TEAM 13 : DAY X
George : Conor
The first thing he noticed was the silence.
The forest was never silent.
It was quiet sometimes, sure, but birds tended to be… noticeable, one could say, in their desire to be noticed by other birds.
But right now?
He walked more slowly.
And then he stopped.
The trees didn't so much open to a clearing as they came to a complete stop, a line in the metaphorical sand that was far too obvious. On one side the forest surrounding the northern boundary of Panem.
On the other?
Well, to him it looked a bit too much like farmland.
He glanced about wearily, eyes peeled on the horizon: he may see District 13 as an ally, but there was no guarantee they saw him the same way.
There—to his left—something moved.
He watched it.
It seemed to watch him.
He turned, looking for any other movement, any animals.
That… that wasn't good, actually.
For all living things to stop, to not go towards the rolling waves of grain (or, actually, corn) just in front of them and partake to their hearts content…
He held up his hands.
The thing which had moved didn't move again.
He considered taking a step forward, then reconsidered.
Instead he shouted.
"Hello! I'm from District 12! Name's Conor! What's up!"
He took a step back.
He decided to wait.
It was nearly half an hour until there was movement again—two bodies barely visible above the corn.
"Conor?" One of them shouted.
"Are you looking for District 13?"
What an odd question. Still, no reason not to answer honestly.
"I wanted to know if they wanted in on the rebellion."
The two were dressed in more military gear than Peacekeepers, but they seemed friendly enough. They'd led him further into the corn, telling him to mind the turrets, before leading him under the corn. There, they explained, was the remainder of District 13.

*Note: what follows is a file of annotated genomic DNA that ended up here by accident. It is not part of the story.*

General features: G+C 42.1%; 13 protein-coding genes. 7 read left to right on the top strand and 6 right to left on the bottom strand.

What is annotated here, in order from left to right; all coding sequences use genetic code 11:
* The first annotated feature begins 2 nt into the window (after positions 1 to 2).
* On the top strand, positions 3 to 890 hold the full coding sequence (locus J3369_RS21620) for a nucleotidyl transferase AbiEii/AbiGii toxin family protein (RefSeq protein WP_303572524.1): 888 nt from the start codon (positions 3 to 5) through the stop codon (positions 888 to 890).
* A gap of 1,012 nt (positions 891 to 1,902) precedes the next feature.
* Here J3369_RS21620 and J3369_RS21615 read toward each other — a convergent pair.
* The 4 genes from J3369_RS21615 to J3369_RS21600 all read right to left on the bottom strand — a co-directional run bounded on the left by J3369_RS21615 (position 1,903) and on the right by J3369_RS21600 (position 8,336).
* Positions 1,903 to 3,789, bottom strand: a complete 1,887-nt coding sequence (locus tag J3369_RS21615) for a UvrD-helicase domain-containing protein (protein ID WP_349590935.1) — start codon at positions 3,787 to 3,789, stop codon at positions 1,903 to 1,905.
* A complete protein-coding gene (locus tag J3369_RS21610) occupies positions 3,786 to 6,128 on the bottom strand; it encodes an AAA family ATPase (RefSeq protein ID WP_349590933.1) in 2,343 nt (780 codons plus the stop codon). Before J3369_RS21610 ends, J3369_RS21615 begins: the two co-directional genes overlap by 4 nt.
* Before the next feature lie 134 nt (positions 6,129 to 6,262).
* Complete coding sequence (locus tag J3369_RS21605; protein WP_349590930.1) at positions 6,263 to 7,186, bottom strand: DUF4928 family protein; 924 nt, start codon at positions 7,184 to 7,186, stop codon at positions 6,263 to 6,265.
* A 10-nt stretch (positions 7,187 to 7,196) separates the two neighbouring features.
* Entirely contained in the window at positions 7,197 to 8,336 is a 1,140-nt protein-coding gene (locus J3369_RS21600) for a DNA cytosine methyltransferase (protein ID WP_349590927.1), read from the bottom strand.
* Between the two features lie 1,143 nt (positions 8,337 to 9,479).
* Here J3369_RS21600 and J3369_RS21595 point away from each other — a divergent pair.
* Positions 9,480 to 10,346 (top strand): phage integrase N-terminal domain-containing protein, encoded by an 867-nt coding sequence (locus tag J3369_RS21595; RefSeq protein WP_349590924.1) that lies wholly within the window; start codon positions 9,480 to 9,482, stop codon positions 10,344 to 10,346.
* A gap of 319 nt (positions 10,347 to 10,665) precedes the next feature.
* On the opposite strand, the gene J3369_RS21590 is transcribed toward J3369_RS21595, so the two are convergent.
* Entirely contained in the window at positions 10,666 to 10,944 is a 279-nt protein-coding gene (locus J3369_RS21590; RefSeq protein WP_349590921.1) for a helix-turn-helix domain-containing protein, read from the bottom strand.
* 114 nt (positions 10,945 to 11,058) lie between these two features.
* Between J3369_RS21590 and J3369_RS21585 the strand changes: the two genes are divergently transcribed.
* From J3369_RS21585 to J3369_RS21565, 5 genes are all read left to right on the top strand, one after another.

"…These past hundred years haven't been easy on us, you know." One of them—called himself Johnson—said. "We, we're not quite the size we used to be."
"Well, it doesn't look like you're starving." George said, remembering the field of corn and the lack of anything similar in 12.
"Hunger wasn't an issue."
"At least," Barden, the other soldier, said, "not physical hunger."
Johnson rolled his eyes.
They kept on going down.
"You want us to join an existing rebellion?" Doctor White asked as he went over "Conor Kint's" entry forms.
"It's been a very, very long time since an internal rebellion has been successful. One might even say a century's worth of time. And even then…"
"Been an even longer time since an external one did anything at all."
"We almost did." White said. He glanced up at Conor. "Before you were born—75 ADD."
"Internal disagreements over how we should go about it. A sort of miniature civil war, actually."
George leaned forward. "So then you don't want to join?"
"That was never the issue." Dr. White glanced at Johnson and Barden. "He's fine. Relatively healthy but not suspiciously so, otherwise seems to be who he claims to be, not crazy."
"Right, let's get you set up then." Johnson said.
"And then who do I talk to about the rebellion?"
"Well, it's not like there's a deadline, is there?"
"Yeah, there kind of is." George said. "Which is kind of why I want to talk to someone now."
Johnson and Barden glanced at each other.
"We can take you to our superior, I suppose. You could try to convince him."
"Fine, lead away."
They did so.
After several minutes of silence, however, Barden looked over to George with a countenance of, if anything, true curiosity—a far different emotion than the sort of dead-eyed humor he'd expressed before.
"There's actually a rebellion? And you actually think it might succeed?"
George grinned. It was the kind of grin one developed after suffering for far too long. "I can just about guarantee it."